The Elegance of the Hedgehog

This is a funny little book and I’m not sure what it’s about. In The Elegance of the Hedgehog by Muriel Barbery (translated from French by Alison Anderson) a concierge, Renee, looks after an apartment building in Paris inhabited by very rich people.

Most of the people who live in the building don’t notice Renee unless they want something and even then they barely condescend to see her. She goes on with her life, reading about philosphy, art, science and anything else that attracts her sharp and broad mind. It suits her to be unseen and to keep her erudition, which she believes inappropriate to her class, to herself. Her best friend is Manuela, who cleans in some of the apartments.

One of the inhabitants of the building is Paloma, a little girl looking for meaning in life but too intelligent to be taken in by the meanings offered to her by her family and culture. Then an elderly resident dies and someone new moves in.  Kakuro immediately sees beyond Renee’s facade and gently pursues her.

It is an easy read and an absolute joy . The prose is elegant, the characters likeable, and the diversions on art and philosophy are interesting. But I’m not sure how well it works as a story. There is a reason beyond class that Renee doesn’t want to reveal her self-education but, while it is a perfectly good reason, it is dumped on the reader all in one go, late in the book. There’s no foreshadowing or hinting at a deeper fear of exposure. The feel of the book throughout is one of a very light touch, of delight in life in various ways and the tragic ending doesn’t quite work with it. I couldn’t accept the tragedy as presented and thus couldn’t be moved by it.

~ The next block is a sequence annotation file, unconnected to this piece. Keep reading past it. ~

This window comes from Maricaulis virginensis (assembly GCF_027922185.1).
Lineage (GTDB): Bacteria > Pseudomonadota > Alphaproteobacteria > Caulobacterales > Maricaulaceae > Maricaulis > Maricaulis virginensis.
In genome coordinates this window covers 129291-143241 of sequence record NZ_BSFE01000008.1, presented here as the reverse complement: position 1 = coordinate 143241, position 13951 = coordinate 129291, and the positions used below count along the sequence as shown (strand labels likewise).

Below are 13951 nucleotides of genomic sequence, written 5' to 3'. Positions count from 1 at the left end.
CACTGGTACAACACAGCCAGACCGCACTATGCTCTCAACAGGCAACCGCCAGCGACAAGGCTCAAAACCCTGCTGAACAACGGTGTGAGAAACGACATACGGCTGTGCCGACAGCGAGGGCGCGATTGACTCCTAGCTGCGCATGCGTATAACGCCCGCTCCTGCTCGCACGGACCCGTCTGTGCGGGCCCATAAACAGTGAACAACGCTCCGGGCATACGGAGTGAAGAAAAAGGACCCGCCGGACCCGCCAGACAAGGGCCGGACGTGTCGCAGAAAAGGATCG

The Elegance of the Hedgehog tries to balance philosophical musing with telling a story. The musing is elegant and fascinating and works really well. The story suffers. But, I did enjoy it despite being frustrated by the ending. I would recommend it if you enjoy beautiful prose.

One thought on “The Elegance of the Hedgehog

  1. I’ve been wanting to read this. I always carry it around the bookshop with me and end up putting it back. Maybe I’ll give it another shot now.

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